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Edited by Petros Bouras-Vallianatos and Barbara Zipser

Brill’s Companion to the Reception of Galen presents a comprehensive account of the afterlife of the corpus of the second-century AD Greek physician Galen of Pergamum. In 31 chapters, written by a range of experts in the field, it shows how Galen was adopted, adapted, admired, contested, and criticised across diverse intellectual environments and geographical regions, from Late Antiquity to the present day, and from Europe to North Africa, the Middle and the Far East.
The volume offers both introductory material and new analysis on the transmission and dissemination of Galen’s works and ideas through translations into Latin, Syriac, Arabic, Hebrew and other languages, the impact of Galenic thought on medical practice, as well as his influence in non-medical contexts, including philosophy and alchemy.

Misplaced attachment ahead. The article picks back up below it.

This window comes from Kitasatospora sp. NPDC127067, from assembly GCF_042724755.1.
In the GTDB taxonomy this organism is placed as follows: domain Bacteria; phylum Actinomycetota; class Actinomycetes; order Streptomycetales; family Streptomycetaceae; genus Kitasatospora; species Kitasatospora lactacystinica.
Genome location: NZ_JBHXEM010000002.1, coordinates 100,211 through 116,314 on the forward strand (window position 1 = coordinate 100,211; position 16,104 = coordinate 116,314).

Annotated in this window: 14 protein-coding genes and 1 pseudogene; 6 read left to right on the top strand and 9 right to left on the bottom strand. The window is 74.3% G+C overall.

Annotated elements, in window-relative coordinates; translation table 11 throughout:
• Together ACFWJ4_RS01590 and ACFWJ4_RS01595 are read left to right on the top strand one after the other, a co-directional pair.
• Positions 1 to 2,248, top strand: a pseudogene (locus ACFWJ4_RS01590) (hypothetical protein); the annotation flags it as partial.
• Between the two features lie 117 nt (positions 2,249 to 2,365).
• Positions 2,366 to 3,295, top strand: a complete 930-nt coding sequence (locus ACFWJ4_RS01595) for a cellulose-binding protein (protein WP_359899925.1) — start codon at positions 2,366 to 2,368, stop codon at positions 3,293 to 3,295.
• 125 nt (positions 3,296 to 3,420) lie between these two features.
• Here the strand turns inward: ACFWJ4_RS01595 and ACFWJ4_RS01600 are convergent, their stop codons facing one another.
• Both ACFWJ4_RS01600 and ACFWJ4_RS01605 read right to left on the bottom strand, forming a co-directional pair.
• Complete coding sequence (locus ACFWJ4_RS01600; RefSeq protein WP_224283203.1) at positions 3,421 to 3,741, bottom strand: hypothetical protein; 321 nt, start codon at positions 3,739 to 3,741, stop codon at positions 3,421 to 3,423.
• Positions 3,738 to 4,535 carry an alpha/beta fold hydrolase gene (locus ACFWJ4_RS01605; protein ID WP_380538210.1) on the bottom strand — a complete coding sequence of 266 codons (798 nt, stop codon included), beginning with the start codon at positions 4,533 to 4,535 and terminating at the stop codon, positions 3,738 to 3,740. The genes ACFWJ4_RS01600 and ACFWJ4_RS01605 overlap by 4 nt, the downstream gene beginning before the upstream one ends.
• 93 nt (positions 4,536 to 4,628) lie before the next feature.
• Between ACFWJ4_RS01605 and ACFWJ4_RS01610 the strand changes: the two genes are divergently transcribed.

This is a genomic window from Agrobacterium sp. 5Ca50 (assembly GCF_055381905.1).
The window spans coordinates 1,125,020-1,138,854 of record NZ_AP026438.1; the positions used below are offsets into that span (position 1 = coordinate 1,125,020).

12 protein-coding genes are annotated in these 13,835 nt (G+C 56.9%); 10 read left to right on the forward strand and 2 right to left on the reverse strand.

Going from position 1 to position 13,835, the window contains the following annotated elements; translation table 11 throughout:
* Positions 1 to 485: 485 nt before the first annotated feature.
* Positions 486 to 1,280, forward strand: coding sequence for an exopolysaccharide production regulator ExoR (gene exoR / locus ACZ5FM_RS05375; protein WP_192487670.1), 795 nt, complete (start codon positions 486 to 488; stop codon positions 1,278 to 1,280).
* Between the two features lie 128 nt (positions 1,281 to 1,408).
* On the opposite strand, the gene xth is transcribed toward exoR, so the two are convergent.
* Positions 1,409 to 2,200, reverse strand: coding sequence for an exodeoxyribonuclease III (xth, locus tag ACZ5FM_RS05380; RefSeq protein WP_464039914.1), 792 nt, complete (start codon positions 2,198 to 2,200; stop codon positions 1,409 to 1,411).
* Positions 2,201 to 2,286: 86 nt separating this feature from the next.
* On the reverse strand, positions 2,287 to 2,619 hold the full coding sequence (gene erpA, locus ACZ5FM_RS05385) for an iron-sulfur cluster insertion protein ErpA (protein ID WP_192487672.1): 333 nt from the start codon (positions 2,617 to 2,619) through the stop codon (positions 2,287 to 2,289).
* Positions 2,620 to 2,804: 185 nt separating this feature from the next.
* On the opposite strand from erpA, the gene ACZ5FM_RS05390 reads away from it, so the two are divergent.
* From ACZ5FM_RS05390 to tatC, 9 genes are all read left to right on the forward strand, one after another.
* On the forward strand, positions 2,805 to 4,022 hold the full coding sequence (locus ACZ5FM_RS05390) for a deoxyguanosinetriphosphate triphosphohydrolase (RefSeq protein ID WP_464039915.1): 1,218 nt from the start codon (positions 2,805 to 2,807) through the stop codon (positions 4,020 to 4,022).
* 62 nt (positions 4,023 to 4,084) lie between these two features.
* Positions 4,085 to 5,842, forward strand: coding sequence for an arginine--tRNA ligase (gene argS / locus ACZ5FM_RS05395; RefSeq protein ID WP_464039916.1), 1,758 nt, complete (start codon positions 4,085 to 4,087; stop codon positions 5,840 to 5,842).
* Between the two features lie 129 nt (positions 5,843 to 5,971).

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Greek Writers and Philosophers in Philo and Josephus

A Study of Their Secular Education and Educational Ideals

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Erkki Koskenniemi

In Greek Writers and Philosophers in Philo and Josephus Erkki Koskenniemi investigates how two Jewish writers, Philo and Josephus, quoted, mentioned and referred to Greek writers and philosophers. He asks what this tells us about their Greek education, their contacts with Classical culture in general, and about the societies in which Philo and Josephus lived. Although Philo in Alexandria and Josephus in Jerusalem both had the possibility to acquire a thorough knowledge of Greek language and culture, they show very different attitudes. Philo, who was probably admitted to the gymnasium, often and enthusiastically refers to Greek poets and philosophers. Josephus on the other hand rarely quotes from their works, giving evidence of a more traditionalistic tendencies among Jewish nobility in Jerusalem.